Motorcycle season is officially here in Knoxville, TN. Warm weather and the beautiful spring colors mean riders are polishing up their bikes and heading out to the open roads! Some are also considering a new motorcycle, and this post is intended for those in the market for a new or used motorcycle.
Everyone engages in the process of buying and selling goods on almost a daily basis. It’s so common most people don’t even give it a second thought; however, maybe you should, especially when you’re buying your next ride.
A few questions come to mind when thinking about buying a new or used bike from a public or private seller: is there a warranty or is the bike as is; who is responsible if the bike is damaged before its picked up, but after you’ve agreed to buy it; when does your insurance kick in or what should you do to get covered; and, what if you have an accident on your new ride.
Warranty vs. As-Is
If you’re going to a dealer and buying a bike right off the showroom floor or having the dealer order your perfect custom ride, 99.9% of the time there will be some sort of warranty with the bike guaranteeing that everything works and will continue to work for a set amount of time. It never hurts to ask what the warranty is because you may be able to use it as a negotiating tool.
Now, what happens if you don’t buy a new bike? Well that’s where things get a little more interesting. Sometimes you may buy a bike with part of the manufacture warranty still intact or if you’re buying from a dealer, the dealer places a limited warranty on the bike, but don’t hold your breath. The best thing to do in this situation is ask, whether buying from a dealership or a private seller.
If the seller says the bike has a warranty be sure to get it in writing and have the seller sign the warranty agreement.
If the bike doesn’t have a warranty (“As Is”) then you’re buying the bike as it is and if the oil pan drops off when you pull out of the driveway, you’re stuck with it.
New or used bike be sure to ask if you can test-drive the bike first. If the bike is used, it never hurts to ask if you can have it looked over by a mechanic before you buy it to help identify any problems. If a seller is unwilling to allow this to happen, you should be skeptical.
If you are selling your bike, the best practice is to sell it “as is” and to make no warranties whatsoever. That way if the buyer asks for his money back because the oil pan fell off, you can say it was sold “as is.” It is definitely better to be the seller in that situation than the buyer. If you later feel like it’s the right thing to do to fix an oil pan or something that you feel like you should have known about and disclosed, this is always still an option if you sold something “as is.”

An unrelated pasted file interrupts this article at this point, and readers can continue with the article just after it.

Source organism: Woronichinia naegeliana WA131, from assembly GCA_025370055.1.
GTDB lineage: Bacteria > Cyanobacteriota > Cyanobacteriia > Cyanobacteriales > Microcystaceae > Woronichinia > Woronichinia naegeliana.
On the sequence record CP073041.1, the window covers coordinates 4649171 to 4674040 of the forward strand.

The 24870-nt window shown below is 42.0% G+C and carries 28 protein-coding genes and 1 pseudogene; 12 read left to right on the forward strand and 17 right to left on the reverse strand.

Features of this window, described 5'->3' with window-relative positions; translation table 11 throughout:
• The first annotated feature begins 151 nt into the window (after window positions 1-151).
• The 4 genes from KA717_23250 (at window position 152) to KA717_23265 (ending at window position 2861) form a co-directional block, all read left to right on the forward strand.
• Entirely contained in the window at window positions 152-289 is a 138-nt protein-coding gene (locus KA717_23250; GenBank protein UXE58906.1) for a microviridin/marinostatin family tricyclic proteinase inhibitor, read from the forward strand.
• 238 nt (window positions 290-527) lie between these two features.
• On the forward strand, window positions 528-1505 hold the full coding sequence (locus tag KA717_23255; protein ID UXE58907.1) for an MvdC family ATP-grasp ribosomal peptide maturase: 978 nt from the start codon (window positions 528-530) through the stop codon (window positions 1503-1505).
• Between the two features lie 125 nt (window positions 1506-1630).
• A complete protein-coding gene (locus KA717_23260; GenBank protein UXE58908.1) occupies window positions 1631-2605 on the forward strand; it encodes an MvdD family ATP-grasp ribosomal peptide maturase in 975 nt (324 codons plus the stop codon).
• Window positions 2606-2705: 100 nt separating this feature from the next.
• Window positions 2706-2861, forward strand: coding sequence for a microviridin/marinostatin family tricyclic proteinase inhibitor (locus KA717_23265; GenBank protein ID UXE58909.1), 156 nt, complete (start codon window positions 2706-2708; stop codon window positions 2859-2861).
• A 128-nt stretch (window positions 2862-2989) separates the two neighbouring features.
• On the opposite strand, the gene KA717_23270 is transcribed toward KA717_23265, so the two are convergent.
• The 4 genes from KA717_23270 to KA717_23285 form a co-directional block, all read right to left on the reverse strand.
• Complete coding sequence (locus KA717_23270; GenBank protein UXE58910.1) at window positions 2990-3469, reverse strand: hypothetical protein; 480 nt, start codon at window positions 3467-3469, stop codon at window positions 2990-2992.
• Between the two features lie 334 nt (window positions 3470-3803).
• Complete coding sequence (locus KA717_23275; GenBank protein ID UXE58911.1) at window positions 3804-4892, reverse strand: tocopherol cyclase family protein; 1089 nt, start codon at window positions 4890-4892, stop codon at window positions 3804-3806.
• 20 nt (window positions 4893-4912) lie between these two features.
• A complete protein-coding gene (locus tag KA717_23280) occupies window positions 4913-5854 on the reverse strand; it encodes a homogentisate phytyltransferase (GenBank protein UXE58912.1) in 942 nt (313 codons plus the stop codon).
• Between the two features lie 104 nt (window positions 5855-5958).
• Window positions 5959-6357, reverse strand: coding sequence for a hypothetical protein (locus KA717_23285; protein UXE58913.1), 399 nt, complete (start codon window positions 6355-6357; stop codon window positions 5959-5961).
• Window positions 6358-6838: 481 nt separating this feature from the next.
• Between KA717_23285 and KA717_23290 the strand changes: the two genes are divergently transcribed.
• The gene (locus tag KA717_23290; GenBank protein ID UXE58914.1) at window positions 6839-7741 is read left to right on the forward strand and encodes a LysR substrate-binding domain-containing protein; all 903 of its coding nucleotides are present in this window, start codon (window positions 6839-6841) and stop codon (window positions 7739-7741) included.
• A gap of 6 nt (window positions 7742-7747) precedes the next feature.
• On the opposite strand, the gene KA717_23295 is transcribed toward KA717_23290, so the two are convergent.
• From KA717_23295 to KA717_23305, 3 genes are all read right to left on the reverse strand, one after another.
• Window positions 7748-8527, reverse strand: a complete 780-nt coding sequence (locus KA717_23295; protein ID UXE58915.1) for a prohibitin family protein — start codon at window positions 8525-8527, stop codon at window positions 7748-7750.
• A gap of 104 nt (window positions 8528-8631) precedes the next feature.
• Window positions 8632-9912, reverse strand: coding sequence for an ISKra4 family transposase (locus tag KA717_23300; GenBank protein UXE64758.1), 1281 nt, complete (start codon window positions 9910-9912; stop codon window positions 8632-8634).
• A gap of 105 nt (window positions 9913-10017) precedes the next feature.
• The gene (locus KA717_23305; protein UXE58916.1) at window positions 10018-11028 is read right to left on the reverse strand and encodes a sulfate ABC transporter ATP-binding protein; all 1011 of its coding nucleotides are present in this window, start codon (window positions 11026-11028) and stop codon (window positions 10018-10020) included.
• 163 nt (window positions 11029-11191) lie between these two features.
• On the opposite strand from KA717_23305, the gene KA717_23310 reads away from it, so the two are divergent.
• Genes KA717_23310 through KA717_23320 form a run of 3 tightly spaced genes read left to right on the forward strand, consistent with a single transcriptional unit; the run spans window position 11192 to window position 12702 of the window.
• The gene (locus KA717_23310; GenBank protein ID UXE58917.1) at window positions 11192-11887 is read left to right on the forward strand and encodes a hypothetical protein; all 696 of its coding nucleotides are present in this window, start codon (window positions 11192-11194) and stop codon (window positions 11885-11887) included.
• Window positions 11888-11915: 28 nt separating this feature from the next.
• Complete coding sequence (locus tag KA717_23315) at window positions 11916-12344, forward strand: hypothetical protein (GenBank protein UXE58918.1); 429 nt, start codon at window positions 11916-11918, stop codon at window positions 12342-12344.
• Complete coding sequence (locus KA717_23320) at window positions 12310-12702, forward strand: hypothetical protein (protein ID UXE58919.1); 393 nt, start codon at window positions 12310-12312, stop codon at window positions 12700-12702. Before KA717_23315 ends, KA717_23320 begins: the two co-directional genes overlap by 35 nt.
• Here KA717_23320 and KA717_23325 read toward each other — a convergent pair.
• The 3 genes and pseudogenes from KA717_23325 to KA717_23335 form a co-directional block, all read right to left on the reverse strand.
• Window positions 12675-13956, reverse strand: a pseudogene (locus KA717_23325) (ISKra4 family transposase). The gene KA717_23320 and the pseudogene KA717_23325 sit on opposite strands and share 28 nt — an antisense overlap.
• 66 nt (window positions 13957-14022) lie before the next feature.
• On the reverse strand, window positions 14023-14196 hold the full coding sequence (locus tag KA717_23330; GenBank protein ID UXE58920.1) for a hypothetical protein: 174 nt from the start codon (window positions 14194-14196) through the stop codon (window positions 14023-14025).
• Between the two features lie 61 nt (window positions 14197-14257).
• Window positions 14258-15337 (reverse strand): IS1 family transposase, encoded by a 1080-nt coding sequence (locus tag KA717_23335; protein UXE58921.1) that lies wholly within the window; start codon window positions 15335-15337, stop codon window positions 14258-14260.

Buying a used bike, but a tree fell on it
The statement above might seem a little strange, but what happens if you go look at a bike, pay for it, come back in a few days to pick it up, and a tree is laying on it; whose responsible for the damage? This is sort of a tricky question depending on the type of agreement you had with the seller, but its possible you could be out a few grand and the proud owner of a flattened bike. That sounds like an absolutely horrible situation that no one wants to be in so here is how to avoid it.
The simplest way to avoid this situation, take the bike with you the day you buy it. If you can’t take the bike with you, make sure your insurance is covering the bike. There are situations where the seller is liable for the damage, but if the sale is already complete it will be much harder for you to recover what you paid from the seller.
Insurance, insurance, and more insurance
When looking to buy a new ride, be sure to talk to your insurance company first. Some insurance policies provide a grace period that covers your new ride; however, not all policies do. If you don’t know, always ask because even if your policy does provide a grace period, it is not indefinite and the insurance company often sets the time frame.
If you buy a bike on a whim, call your insurance company as soon as possible and let them know about your purchase. Its better to be safe than sorry and as discussed in other articles, insurance is very important to protect you and others. And don’t forget to add uninsured motorist (UM) coverage to your new ride. A 10 minute phone call to your insurance company before you drive the bike off the lot or out of the driveway can save you, your bike, and most importantly, your loved ones’ way of life.
What do you do if you have an accident right after buying your shiny new bike? This is starting to sound like a broken record, call your insurance company, after the police of course. Your insurance company will start the claims process, but unfortunately the insurance company likely will not give you the full price you paid for the bike, but it will give you a substantial amount back if you have full coverage. If you took a loan on the bike, you may want to consider gap insurance to cover the portion that your vehicle insurance would not pay. The lender or dealer you are purchasing from can provide you with information regarding gap insurance.
Marcos Garza is the owner of the Garza Law Firm, PLLC a Tennessee Law Firm dedicated to the full service of motorcyclists, bikers, cruiser and crotch rocket riders across the state. Please direct all comments and follow up questions to him at firstname.lastname@example.org. We pride ourselves in directing motorcyclists to the appropriate help they need when they need it.
If you’ve been involved in a motorcycle wreck, we recommend our motorcycle accident personal injury page.